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BP staff set to work from home two days a week

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BP has told office-based staff they will be expected to spend two days a week working from home after lockdown restrictions ease.

The oil giant said in meetings last month that most would be asked to work from home 40% of the time, or two days a week for full-time employees.

The new “hybrid” work model will affect 25,000 BP staff, with 6,000 in the UK.

It comes as part of a cost-cutting drive for the firm, which saw thousands of job cuts announced last year.

BP informed staff of the changes in “town hall” meetings in February, and suggested that it would offer a “more flexible, engaging and dynamic way of working”.

Many of its office-based UK employees have been working from home full-time since the start of the pandemic. They were also expected to bear the brunt of redundancies announced in last June.

In the government’s roadmap for ending coronavirus restrictions, it recommends that people in England continue to work from home where possible.

It is hoped, however, that all legal limits on social contact can be removed from 21 June.

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BP’s new policy is expected to come into force this summer, after teams have discussed on a case-by-case basis how often and which days they will commute in.

Is home-working here to stay?

BP is the latest firm to commit to a new model with the pandemic having shaken up working patterns for many, previously office-based, staff.

The boss of insurance firm Phoenix Group told the BBC’s Today programme on Monday that its staff would continue working from home for the foreseeable future.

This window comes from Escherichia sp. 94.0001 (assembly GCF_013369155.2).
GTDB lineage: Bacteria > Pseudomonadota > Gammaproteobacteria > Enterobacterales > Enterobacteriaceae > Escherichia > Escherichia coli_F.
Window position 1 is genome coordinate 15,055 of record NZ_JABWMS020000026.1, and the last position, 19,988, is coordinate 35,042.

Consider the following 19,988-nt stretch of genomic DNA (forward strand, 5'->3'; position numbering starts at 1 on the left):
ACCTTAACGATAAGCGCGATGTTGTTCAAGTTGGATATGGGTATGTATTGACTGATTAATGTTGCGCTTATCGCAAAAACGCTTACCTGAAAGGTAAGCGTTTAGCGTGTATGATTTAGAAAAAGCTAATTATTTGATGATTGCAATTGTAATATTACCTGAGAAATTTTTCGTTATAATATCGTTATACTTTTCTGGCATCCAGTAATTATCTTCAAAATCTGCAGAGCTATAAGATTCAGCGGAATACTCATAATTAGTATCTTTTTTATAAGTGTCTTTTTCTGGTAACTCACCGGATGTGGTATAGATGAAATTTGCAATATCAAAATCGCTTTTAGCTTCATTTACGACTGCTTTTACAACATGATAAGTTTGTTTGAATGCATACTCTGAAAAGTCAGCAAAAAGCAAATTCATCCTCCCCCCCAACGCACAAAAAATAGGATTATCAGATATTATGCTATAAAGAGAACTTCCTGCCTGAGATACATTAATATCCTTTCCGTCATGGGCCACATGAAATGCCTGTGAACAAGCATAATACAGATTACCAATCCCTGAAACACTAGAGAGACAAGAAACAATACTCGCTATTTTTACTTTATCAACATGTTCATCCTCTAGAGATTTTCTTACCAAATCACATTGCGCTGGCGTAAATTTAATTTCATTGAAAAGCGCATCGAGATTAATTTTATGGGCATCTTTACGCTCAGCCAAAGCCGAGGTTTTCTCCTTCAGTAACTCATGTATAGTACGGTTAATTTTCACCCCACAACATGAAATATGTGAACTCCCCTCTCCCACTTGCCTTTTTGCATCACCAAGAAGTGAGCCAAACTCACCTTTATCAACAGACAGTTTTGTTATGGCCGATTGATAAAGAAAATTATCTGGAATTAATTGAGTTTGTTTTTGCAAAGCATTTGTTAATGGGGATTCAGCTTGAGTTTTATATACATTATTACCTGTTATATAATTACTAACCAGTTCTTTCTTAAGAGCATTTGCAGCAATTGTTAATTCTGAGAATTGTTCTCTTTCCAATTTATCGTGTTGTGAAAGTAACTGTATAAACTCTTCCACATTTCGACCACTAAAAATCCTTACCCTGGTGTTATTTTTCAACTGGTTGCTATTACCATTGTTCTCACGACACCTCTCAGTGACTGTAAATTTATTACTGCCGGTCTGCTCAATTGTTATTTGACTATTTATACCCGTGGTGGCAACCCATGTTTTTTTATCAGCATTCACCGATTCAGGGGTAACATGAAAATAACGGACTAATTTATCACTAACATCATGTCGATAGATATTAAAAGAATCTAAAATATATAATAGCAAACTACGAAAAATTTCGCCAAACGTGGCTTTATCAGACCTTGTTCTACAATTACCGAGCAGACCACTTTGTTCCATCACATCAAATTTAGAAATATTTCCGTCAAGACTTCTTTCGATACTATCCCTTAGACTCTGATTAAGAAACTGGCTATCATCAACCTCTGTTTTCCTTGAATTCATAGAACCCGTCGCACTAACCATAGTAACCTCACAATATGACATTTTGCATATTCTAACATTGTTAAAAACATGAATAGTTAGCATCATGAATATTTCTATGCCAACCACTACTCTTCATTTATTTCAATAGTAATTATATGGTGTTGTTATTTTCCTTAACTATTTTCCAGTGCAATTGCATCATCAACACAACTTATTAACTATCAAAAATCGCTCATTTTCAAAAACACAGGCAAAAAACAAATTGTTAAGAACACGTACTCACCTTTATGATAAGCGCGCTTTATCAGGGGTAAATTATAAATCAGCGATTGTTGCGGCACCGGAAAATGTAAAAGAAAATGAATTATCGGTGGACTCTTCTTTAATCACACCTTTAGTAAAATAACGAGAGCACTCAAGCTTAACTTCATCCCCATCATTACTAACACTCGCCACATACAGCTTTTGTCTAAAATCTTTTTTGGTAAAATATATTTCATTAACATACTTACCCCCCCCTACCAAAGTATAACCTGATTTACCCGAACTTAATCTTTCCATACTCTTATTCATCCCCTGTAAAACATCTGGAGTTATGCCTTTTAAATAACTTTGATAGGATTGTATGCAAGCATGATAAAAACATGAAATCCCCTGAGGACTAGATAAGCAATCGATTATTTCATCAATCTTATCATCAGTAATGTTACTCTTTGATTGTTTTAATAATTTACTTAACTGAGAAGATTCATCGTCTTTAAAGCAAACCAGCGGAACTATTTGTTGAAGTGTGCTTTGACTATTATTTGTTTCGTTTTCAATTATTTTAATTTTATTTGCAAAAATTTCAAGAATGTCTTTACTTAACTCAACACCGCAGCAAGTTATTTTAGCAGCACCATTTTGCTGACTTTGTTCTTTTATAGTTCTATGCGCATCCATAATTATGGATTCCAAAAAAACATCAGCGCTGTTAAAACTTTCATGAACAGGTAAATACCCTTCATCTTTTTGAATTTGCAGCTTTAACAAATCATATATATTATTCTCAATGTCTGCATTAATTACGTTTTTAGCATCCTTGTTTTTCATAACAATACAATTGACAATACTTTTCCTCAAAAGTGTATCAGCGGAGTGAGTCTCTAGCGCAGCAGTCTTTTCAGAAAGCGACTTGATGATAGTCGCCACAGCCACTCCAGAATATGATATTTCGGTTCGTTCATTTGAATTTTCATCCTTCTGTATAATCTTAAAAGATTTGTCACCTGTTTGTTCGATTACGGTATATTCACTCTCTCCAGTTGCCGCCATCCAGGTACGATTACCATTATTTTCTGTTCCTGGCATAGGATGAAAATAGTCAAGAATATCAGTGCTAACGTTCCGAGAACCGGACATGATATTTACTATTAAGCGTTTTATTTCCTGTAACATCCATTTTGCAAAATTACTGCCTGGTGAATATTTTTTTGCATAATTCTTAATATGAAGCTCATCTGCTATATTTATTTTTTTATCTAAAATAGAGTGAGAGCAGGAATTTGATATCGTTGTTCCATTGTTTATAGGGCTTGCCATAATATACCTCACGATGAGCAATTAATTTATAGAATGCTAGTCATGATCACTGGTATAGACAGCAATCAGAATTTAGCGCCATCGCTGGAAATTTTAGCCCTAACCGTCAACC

Chief executive Andy Briggs said: “The vast majority of our colleagues are working from home.

“We look forward to getting back into the office in due course, but our business has been able to operate very well working from home, so we’re continuing to do that at the moment… although many of us are pleased to see our children go back to school.”

image captionPaul Hubble spent five hours a day commuting to London from Eastbourne in East Sussex

‘More time for myself’

Paul Hubble used to have to leave his home in Eastbourne, East Sussex, at 06:10 to get to his desk at Barclays’ London headquarters in Canary Wharf by 09:00 – a morning commute of two-and-a-half hours.

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He had to leave just before 17:00 if he wanted to make it home for 1930.

But since home-working became the norm for Barclays employees, Paul says he can get more done.

“I now have more time for myself but also can be more productive in that I can start work early and finish work later,” he told the BBC. Plus he saves £6,000 a year on his rail season ticket.

It also means he can make time for a mid-afternoon dog walk, which he says is a “great way of recharging the batteries”.

However, others such as investment bank Goldman Sachs have rejected remote working as the “new normal”, with chairman and chief executive, David Solomon, calling it an “aberration”.

Last month, Barclays’ chief executive Jes Staley said that working from home was “not sustainable”. At a virtual meeting of the World Economic Forum, he said: “It will increasingly be a challenge to maintain the culture and collaboration that these large financial institutions seek to have and should have.”

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According to the latest data from the Office for National Statistics, the number of employees returning to work full-time is gradually increasing.

Its survey of 4,000 people between 24 and 28 February found that 39% of adults said they were exclusively working outside the home, compared with 32% who were only working from home.

The figures show about 10% are combining home-working and going in to the office. The peak of this trend came at the end of last September at 14%.

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